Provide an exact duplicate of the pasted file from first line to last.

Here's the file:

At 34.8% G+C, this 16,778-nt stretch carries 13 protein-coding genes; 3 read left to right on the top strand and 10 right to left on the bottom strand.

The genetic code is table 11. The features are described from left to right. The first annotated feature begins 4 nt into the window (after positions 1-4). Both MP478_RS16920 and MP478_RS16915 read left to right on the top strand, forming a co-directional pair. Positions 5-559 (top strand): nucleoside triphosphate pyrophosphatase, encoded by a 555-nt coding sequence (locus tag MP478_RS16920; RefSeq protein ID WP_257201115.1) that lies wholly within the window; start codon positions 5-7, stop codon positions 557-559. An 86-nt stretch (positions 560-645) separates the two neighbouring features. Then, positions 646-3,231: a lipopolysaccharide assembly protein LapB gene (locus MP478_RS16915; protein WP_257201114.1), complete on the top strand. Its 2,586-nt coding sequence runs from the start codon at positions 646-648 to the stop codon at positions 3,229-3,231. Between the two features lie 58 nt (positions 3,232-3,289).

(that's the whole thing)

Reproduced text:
At 34.8% G+C, this 16,778-nt stretch carries 13 protein-coding genes; 3 read left to right on the top strand and 10 right to left on the bottom strand.

The genetic code is table 11. The features are described from left to right. The first annotated feature begins 4 nt into the window (after positions 1-4). Both MP478_RS16920 and MP478_RS16915 read left to right on the top strand, forming a co-directional pair. Positions 5-559 (top strand): nucleoside triphosphate pyrophosphatase, encoded by a 555-nt coding sequence (locus tag MP478_RS16920; RefSeq protein ID WP_257201115.1) that lies wholly within the window; start codon positions 5-7, stop codon positions 557-559. An 86-nt stretch (positions 560-645) separates the two neighbouring features. Then, positions 646-3,231: a lipopolysaccharide assembly protein LapB gene (locus MP478_RS16915; protein WP_257201114.1), complete on the top strand. Its 2,586-nt coding sequence runs from the start codon at positions 646-648 to the stop codon at positions 3,229-3,231. Between the two features lie 58 nt (positions 3,232-3,289).